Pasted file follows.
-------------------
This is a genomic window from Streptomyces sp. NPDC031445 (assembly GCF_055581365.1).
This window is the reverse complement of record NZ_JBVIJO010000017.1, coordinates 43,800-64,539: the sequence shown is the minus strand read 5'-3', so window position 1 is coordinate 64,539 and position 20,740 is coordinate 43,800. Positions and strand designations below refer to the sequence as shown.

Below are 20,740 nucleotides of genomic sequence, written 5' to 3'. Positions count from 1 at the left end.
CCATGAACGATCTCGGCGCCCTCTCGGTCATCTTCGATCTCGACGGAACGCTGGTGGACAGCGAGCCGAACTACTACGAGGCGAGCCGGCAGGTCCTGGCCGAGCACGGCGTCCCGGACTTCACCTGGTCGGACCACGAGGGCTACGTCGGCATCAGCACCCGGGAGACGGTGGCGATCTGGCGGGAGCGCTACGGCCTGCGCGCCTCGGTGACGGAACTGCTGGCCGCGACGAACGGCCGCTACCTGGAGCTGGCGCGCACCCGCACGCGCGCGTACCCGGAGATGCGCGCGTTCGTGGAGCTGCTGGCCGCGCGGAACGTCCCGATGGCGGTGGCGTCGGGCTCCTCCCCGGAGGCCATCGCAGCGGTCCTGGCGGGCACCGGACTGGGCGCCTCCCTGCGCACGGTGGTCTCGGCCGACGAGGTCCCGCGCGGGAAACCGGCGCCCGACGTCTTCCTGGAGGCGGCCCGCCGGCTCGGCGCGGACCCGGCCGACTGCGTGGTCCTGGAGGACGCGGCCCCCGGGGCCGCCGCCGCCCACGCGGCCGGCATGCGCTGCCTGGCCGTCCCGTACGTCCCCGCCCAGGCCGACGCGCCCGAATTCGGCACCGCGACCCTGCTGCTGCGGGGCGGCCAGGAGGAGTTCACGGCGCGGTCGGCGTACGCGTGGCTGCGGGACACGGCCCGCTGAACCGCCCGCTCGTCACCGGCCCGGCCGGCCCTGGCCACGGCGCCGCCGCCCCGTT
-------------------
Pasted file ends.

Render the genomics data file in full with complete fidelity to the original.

This is a genomic window from Streptomyces sp. NPDC031445 (assembly GCF_055581365.1).
This window is the reverse complement of record NZ_JBVIJO010000017.1, coordinates 43,800-64,539: the sequence shown is the minus strand read 5'-3', so window position 1 is coordinate 64,539 and position 20,740 is coordinate 43,800. Positions and strand designations below refer to the sequence as shown.

Below are 20,740 nucleotides of genomic sequence, written 5' to 3'. Positions count from 1 at the left end.
CCATGAACGATCTCGGCGCCCTCTCGGTCATCTTCGATCTCGACGGAACGCTGGTGGACAGCGAGCCGAACTACTACGAGGCGAGCCGGCAGGTCCTGGCCGAGCACGGCGTCCCGGACTTCACCTGGTCGGACCACGAGGGCTACGTCGGCATCAGCACCCGGGAGACGGTGGCGATCTGGCGGGAGCGCTACGGCCTGCGCGCCTCGGTGACGGAACTGCTGGCCGCGACGAACGGCCGCTACCTGGAGCTGGCGCGCACCCGCACGCGCGCGTACCCGGAGATGCGCGCGTTCGTGGAGCTGCTGGCCGCGCGGAACGTCCCGATGGCGGTGGCGTCGGGCTCCTCCCCGGAGGCCATCGCAGCGGTCCTGGCGGGCACCGGACTGGGCGCCTCCCTGCGCACGGTGGTCTCGGCCGACGAGGTCCCGCGCGGGAAACCGGCGCCCGACGTCTTCCTGGAGGCGGCCCGCCGGCTCGGCGCGGACCCGGCCGACTGCGTGGTCCTGGAGGACGCGGCCCCCGGGGCCGCCGCCGCCCACGCGGCCGGCATGCGCTGCCTGGCCGTCCCGTACGTCCCCGCCCAGGCCGACGCGCCCGAATTCGGCACCGCGACCCTGCTGCTGCGGGGCGGCCAGGAGGAGTTCACGGCGCGGTCGGCGTACGCGTGGCTGCGGGACACGGCCCGCTGAACCGCCCGCTCGTCACCGGCCCGGCCGGCCCTGGCCACGGCGCCGCCGCCCCGTT